For those of us making a standard wage, the pursuit of something more then just more money is hard to understand. For your average consumer, money is itself the end goal of working. To have a nice stash, and retire. etc. However, for those with a lot of money it becomes a tool used to accomplish goals. You must understand the bankers running the show are kings of their banking castles and as kings of the banking castles are the source of currency. The idea that banks are manipulating Libor rates or other interest rates for the purpose of "making money" ignores the fact that they are themselves the source of this money they would be making.

Banks, like oil companies, are interested in real assets and their currency is only a tool being used to acquire them. Assets can be houses, or cars, or even your own time you spend working. Energy exerted working is no different then the energy that moves a car and human labour is itself an asset.
Our economy is debt based, meaning that at any given time more debt obligations exist then there is available currency to pay it. The debt and associated interest also exists (generally) prior to the wealth generation needed to service it. The more debt, the more currency in circulation, the more wealth is needed. Historically, this circle of debt service is offset by savers - savers make "deposits" (loans to the bank) and the savers "make money" by not spending their cash but by having the bank pay them interest on their savings this interest based wealth accumulation is supposed to balance out the capitalization of banks that use a fractional reserve banking system (which all modern ones do).

Understanding this should help explain why the global debt crisis has been acting like a downward spiral getting ever worse even as those in charge of it promise it'll get ever better. Banks are keeping interest rates low so that they can continue lending to each other and keep it affordable to service needed liquidity, but this short term solution has a long term compounding effect in which savers are now no longer keeping up with the rate of inflation which in our current no-growth scenario is actually currency devaluation. Savers are slowly losing wealth, instead of gaining it and this causes a response in the population which is eventually seen as a "loss of confidence" and if that continues can lead to bank runs. It can lead to bank runs because without the incentive to deposit and the cumulative building of wealth for savers, banks need to "recapitalize" - meaning, they are not bringing in enough new money to back existing debt obligations (deposits) and should those deposits be requested and they exceed the bank's existing capital, look out!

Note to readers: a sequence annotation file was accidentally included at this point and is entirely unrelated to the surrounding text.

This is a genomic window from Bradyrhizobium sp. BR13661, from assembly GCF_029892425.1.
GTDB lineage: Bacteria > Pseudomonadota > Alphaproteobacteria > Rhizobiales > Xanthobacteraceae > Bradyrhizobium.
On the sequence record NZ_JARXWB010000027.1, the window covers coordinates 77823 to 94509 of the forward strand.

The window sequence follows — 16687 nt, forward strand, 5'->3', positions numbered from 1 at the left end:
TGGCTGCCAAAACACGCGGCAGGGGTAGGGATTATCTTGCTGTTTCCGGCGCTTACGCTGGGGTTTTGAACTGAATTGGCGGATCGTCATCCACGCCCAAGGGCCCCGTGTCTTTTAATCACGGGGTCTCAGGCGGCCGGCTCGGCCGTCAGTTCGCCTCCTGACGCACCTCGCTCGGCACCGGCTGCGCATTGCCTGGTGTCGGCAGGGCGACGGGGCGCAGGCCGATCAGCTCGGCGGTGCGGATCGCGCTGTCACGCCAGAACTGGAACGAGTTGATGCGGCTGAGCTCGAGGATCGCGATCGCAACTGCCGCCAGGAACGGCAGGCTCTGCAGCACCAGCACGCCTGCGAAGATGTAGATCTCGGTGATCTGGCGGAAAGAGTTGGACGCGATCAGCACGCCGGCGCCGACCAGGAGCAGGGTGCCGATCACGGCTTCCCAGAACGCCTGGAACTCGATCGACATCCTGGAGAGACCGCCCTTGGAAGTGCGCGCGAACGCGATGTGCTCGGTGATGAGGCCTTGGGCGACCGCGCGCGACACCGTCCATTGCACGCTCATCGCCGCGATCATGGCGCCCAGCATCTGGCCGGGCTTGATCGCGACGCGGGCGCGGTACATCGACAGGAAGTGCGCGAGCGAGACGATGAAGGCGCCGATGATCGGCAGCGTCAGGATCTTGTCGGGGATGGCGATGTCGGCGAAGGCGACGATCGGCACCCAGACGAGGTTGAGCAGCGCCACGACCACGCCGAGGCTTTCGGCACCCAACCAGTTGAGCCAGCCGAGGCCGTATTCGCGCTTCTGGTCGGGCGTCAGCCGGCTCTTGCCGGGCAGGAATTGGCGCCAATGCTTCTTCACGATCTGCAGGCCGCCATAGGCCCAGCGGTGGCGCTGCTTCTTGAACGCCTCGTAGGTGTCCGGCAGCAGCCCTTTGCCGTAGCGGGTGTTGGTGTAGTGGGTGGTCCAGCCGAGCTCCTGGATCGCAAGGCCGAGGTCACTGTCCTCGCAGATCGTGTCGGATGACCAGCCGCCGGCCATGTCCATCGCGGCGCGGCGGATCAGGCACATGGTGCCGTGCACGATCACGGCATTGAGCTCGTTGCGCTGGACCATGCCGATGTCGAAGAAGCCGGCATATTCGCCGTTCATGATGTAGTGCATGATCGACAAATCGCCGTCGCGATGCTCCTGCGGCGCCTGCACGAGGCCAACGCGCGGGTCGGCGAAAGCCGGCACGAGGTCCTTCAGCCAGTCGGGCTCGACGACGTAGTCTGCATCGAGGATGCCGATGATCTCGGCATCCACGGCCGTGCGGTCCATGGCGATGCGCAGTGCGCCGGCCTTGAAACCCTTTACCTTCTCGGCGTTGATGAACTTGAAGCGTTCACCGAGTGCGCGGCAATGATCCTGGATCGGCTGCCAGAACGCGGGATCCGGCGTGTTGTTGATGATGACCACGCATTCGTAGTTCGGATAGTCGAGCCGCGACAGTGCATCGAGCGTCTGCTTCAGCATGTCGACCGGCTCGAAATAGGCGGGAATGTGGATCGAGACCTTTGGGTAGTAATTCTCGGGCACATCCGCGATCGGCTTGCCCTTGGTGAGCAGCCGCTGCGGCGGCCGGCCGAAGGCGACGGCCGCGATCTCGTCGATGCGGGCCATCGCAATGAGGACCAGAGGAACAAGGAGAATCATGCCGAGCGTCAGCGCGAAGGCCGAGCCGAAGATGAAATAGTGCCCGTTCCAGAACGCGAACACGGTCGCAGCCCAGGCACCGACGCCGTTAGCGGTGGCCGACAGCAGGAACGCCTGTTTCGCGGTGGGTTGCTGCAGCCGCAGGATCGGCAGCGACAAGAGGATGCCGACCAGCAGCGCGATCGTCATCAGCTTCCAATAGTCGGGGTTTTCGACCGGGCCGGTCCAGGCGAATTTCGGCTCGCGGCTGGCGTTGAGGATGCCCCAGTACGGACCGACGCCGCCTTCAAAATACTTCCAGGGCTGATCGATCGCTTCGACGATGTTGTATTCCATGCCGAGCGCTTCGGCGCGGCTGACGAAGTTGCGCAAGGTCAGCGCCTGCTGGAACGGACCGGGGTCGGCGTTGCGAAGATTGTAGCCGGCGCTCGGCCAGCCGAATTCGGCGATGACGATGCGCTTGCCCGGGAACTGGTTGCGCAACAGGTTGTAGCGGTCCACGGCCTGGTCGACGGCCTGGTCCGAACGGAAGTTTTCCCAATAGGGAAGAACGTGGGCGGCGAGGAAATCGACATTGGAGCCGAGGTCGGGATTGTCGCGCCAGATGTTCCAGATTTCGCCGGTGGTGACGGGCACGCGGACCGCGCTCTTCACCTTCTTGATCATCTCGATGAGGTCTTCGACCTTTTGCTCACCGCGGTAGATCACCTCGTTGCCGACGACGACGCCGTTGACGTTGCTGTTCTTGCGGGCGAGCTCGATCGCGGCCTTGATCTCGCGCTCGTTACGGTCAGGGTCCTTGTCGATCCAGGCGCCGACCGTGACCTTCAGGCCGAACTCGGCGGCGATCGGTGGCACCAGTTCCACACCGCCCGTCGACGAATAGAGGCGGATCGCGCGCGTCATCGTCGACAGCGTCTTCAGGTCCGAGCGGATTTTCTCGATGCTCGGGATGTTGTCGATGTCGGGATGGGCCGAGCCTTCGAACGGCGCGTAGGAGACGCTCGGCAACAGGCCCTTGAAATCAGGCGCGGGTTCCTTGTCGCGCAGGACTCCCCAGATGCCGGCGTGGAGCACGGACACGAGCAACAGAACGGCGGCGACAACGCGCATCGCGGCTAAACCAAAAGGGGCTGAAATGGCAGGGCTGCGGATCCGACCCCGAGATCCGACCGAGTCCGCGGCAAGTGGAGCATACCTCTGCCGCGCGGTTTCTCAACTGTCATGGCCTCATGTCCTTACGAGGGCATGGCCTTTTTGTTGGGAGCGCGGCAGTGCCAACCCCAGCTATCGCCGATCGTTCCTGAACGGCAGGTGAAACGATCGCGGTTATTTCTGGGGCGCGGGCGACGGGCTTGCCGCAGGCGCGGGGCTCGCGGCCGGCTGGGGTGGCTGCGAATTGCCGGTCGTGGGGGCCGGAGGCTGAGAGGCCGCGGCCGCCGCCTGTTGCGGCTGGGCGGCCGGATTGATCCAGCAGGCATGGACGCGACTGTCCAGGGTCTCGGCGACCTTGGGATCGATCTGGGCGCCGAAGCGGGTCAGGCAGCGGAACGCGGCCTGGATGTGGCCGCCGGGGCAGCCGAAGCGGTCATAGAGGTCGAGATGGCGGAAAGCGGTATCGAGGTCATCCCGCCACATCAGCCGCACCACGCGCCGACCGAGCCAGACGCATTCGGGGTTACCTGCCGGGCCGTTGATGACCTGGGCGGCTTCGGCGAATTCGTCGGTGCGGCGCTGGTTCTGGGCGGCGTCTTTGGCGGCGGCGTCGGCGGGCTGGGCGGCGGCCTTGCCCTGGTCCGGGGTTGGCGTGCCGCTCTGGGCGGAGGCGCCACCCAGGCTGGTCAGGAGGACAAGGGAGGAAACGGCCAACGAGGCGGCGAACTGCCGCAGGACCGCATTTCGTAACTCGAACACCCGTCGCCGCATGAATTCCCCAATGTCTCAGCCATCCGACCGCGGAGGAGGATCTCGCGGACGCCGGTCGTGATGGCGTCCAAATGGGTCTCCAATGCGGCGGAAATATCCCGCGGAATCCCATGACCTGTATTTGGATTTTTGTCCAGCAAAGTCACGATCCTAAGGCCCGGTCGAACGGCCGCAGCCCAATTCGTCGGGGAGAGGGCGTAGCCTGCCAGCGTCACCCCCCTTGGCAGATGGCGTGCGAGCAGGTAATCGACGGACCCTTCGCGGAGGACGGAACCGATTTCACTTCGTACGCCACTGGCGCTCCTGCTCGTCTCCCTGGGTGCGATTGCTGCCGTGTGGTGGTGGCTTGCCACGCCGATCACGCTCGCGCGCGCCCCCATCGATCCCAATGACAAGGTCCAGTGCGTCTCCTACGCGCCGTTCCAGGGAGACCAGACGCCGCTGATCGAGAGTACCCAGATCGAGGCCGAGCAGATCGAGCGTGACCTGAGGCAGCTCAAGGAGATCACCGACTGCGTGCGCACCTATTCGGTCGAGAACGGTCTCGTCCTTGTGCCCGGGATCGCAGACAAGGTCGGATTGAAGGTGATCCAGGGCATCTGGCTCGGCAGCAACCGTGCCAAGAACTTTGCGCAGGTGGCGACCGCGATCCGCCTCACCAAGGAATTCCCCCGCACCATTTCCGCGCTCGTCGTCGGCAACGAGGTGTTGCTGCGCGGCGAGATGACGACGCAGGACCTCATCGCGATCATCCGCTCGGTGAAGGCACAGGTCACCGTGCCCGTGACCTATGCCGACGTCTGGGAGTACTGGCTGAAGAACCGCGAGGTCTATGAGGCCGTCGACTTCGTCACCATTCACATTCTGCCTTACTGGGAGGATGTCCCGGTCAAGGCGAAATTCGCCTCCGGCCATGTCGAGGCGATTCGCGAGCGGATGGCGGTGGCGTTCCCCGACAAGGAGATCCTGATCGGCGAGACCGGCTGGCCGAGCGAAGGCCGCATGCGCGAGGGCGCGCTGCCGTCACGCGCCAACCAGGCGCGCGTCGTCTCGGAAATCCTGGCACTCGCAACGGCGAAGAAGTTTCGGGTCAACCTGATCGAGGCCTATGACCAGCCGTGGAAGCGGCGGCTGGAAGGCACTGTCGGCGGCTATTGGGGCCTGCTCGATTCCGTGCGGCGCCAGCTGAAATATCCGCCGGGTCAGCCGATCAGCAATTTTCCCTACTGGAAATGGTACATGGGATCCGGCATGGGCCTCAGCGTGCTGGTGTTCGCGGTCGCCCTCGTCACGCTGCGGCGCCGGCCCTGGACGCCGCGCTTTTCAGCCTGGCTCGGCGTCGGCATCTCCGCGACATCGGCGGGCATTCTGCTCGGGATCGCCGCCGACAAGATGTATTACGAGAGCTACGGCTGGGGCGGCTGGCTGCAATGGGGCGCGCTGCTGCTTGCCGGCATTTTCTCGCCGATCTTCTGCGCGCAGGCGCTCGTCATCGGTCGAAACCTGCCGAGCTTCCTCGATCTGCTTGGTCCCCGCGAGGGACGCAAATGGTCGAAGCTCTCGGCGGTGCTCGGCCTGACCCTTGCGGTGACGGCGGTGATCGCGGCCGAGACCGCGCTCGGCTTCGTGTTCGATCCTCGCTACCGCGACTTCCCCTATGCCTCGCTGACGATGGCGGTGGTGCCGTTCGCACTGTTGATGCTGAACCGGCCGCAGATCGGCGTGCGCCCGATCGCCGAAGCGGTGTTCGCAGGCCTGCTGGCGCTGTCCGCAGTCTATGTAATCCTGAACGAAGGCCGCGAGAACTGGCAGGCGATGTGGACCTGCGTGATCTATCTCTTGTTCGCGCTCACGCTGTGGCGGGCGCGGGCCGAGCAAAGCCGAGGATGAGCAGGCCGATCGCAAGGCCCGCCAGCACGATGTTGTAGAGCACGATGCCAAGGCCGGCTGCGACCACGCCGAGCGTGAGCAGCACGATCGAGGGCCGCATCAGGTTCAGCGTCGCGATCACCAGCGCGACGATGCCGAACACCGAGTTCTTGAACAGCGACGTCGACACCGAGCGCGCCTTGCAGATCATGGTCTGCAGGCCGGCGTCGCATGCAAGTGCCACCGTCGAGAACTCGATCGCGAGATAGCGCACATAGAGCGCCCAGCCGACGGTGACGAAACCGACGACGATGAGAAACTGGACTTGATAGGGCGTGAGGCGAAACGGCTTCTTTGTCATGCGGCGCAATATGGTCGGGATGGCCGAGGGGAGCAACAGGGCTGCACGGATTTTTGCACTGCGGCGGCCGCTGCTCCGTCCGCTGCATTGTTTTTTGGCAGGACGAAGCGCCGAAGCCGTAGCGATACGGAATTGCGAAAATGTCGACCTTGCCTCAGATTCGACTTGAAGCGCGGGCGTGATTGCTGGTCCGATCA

So when and will central banks act?

This really depends on the action. You can still expect bailouts as the bankers attempt to starve off a chain of sovereign defaults (this is like ensuring the minimum monthly payment on a credit card is met), but when it comes to "stimulus" such as quantitative easing or "operation twist", I don't expect any until the runway to pick up momentum is long enough. Right now, there is practically no runway, which is why the moment the economy seems to be picking up steam it putters out. I suspect any growth oriented stimulus that would come would accompany a low oil price, below $80 most likely - however, since oil producing nations currently need prices upwards of $80 this doesn't seem likely for any prolonged amount of time. Interest rates are at a prolonged historic low and they can't really go any lower, so the banks have no where to go to offset the added obligations stimulus would bring. The bet on growth has to pretty well be a sure thing at this point for the banks to take it.

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Richard Fantin is a self-taught software developer who has mostly throughout his career focused on financial applications and high frequency trading. He currently works for CenturyLink

Nazayh Zanidean is a Project Coordinator for a mid-sized construction contractor in Calgary, Alberta. He enjoys writing as a hobby on topics that include foreign policy, international human rights, security and systemic media bias.

1 comment:

  1. The economy of the country depends on domestic and foreign policy. The rise in the price of oil affects the domestic economy. In order to normalize this, the government uses different tools. Starts to operate by the Central Bank in order to obtain money from the population by reducing loan rates and increasing interest on the deposit. People are starting to take bank credit, to use easy money payday loans online, etc. But due to inflation people get into debt and more and more.. Therefore, in order to avoid such situations it's better to study the economic forecasts of experts..